In the terminals, where drivers may begin and end their trips or stay for a limited time period, “male drivers regularly proposition female drivers for sex, comment on their bodies, and discuss the appearance of women in the terminal and what they did sexually with women,” the complaint said. CRST supervisors who worked in the terminals–including terminal managers–would have had knowledge of the offensive sexual remarks and conduct because they were made openly, in common areas, the complaint alleges.
Should the women refuse, according to the complaint, “retaliatory measures could include, but were not limited to, kidnapping them, kicking them off shared trucks, making false reports of their misconduct, threatening them with weapons, threatening physical harm, spreading rumors that they are prostitutes, preventing them from contacting CRST for assistance, and refusing to assist them with work-related tasks.”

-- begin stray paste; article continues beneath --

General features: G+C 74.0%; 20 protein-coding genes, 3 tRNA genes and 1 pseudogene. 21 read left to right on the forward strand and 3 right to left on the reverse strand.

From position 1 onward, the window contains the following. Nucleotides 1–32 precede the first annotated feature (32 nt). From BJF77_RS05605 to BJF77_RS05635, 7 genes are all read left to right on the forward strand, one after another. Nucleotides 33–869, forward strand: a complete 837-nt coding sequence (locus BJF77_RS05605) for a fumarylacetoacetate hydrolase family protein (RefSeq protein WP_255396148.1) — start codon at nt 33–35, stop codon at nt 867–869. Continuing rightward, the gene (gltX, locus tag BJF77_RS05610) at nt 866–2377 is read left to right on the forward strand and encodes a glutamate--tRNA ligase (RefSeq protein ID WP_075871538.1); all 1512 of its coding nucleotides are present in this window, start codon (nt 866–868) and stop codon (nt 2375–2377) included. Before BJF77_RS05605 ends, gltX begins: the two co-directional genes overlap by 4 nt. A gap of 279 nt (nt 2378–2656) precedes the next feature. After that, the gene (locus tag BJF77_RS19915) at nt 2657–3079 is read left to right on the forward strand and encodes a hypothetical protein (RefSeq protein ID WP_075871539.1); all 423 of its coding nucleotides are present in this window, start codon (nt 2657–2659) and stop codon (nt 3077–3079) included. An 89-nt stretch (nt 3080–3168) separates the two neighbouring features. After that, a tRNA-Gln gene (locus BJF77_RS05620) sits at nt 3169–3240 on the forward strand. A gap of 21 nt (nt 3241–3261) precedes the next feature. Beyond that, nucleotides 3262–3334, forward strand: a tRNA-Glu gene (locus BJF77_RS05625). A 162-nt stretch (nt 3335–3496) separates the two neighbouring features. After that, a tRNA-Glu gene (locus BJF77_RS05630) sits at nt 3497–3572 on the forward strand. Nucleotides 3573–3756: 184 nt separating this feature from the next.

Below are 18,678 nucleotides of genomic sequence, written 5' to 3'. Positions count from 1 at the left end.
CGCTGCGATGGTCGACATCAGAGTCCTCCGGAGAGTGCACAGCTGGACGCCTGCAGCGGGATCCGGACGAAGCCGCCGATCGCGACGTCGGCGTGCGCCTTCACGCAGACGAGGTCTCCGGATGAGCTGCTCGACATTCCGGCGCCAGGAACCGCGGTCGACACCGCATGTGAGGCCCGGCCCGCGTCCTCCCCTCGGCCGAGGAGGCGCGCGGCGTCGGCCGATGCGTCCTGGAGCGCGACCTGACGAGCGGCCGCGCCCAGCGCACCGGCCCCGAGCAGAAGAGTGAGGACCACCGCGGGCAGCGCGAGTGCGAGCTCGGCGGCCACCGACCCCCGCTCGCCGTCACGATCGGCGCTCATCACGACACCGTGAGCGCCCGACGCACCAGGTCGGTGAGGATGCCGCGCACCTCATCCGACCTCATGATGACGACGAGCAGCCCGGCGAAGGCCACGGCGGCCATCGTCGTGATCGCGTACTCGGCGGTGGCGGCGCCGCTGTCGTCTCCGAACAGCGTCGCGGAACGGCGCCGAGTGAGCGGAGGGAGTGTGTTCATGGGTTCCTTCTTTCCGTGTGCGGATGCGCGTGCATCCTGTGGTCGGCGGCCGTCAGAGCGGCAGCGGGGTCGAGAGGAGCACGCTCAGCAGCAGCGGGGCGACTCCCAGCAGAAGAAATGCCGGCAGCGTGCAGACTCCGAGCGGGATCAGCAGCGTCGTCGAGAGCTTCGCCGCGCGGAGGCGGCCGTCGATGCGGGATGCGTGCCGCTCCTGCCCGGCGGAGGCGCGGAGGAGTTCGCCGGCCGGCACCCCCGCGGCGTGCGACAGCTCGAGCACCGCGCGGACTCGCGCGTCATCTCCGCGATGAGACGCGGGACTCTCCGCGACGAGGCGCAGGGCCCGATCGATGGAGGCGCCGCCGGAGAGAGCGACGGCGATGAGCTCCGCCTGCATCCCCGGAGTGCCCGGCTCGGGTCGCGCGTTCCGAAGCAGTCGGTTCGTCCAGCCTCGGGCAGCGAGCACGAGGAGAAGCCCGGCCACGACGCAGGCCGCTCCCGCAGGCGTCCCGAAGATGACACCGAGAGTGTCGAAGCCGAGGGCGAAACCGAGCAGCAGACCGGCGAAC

Paul Mata, an attorney for CRST, says that the company “has a clear track record of enforcing strict policies against discrimination, retaliation, and sexual harassment on the job,” and calls the claims “frivolous.”
The complaint also calls into question the structure of CRST’s new-driver training program. Typically new drivers are paired with a truck-driver trainer for on-the-road training, and the two are often alone together. The cost of the training program is forgiven by CRST, the complaint said, if the trainee fulfills an eight-month contract.
When a woman is sexually assaulted during training, lawyers said, “Her choice is to remain at CRST and endure the sexual abuse; report it, continue to endure it due to CRST’s indifference to complaints, and suffer retaliation; or quit, owe CRST thousands of dollars, and potentially be sued for payment. When women sue CRST due to sexual harassment, CRST is known to counterclaim to recover the cost of training.”